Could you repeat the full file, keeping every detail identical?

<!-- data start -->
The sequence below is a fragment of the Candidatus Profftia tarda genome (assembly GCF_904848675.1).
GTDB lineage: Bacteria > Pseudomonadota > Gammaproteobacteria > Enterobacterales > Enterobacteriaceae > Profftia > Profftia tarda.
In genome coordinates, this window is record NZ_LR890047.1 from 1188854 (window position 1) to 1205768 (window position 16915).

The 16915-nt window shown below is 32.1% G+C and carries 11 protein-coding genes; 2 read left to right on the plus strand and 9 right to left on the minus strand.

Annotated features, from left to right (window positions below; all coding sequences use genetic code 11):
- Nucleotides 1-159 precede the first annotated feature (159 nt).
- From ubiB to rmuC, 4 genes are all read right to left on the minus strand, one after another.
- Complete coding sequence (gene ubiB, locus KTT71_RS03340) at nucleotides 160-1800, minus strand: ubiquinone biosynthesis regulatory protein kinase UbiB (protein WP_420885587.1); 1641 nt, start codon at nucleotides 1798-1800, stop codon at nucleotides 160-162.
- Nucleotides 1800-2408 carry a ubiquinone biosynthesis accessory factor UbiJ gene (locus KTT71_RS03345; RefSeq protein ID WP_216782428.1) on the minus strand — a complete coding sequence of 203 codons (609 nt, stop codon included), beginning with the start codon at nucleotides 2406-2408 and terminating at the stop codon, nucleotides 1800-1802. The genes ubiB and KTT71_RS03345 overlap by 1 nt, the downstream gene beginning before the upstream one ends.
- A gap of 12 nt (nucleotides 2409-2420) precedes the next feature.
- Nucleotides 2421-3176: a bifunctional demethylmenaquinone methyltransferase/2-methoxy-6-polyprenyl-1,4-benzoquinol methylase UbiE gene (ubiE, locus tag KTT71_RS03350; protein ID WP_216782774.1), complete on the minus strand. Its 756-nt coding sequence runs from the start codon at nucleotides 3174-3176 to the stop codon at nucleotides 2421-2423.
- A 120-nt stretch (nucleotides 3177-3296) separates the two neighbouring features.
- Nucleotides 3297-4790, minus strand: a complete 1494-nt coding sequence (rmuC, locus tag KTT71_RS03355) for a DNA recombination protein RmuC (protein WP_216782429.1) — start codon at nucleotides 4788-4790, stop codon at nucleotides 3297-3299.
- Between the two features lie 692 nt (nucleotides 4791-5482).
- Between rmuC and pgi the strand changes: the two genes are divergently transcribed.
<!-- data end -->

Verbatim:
The sequence below is a fragment of the Candidatus Profftia tarda genome (assembly GCF_904848675.1).
GTDB lineage: Bacteria > Pseudomonadota > Gammaproteobacteria > Enterobacterales > Enterobacteriaceae > Profftia > Profftia tarda.
In genome coordinates, this window is record NZ_LR890047.1 from 1188854 (window position 1) to 1205768 (window position 16915).

The 16915-nt window shown below is 32.1% G+C and carries 11 protein-coding genes; 2 read left to right on the plus strand and 9 right to left on the minus strand.

Annotated features, from left to right (window positions below; all coding sequences use genetic code 11):
- Nucleotides 1-159 precede the first annotated feature (159 nt).
- From ubiB to rmuC, 4 genes are all read right to left on the minus strand, one after another.
- Complete coding sequence (gene ubiB, locus KTT71_RS03340) at nucleotides 160-1800, minus strand: ubiquinone biosynthesis regulatory protein kinase UbiB (protein WP_420885587.1); 1641 nt, start codon at nucleotides 1798-1800, stop codon at nucleotides 160-162.
- Nucleotides 1800-2408 carry a ubiquinone biosynthesis accessory factor UbiJ gene (locus KTT71_RS03345; RefSeq protein ID WP_216782428.1) on the minus strand — a complete coding sequence of 203 codons (609 nt, stop codon included), beginning with the start codon at nucleotides 2406-2408 and terminating at the stop codon, nucleotides 1800-1802. The genes ubiB and KTT71_RS03345 overlap by 1 nt, the downstream gene beginning before the upstream one ends.
- A gap of 12 nt (nucleotides 2409-2420) precedes the next feature.
- Nucleotides 2421-3176: a bifunctional demethylmenaquinone methyltransferase/2-methoxy-6-polyprenyl-1,4-benzoquinol methylase UbiE gene (ubiE, locus tag KTT71_RS03350; protein ID WP_216782774.1), complete on the minus strand. Its 756-nt coding sequence runs from the start codon at nucleotides 3174-3176 to the stop codon at nucleotides 2421-2423.
- A 120-nt stretch (nucleotides 3177-3296) separates the two neighbouring features.
- Nucleotides 3297-4790, minus strand: a complete 1494-nt coding sequence (rmuC, locus tag KTT71_RS03355) for a DNA recombination protein RmuC (protein WP_216782429.1) — start codon at nucleotides 4788-4790, stop codon at nucleotides 3297-3299.
- Between the two features lie 692 nt (nucleotides 4791-5482).
- Between rmuC and pgi the strand changes: the two genes are divergently transcribed.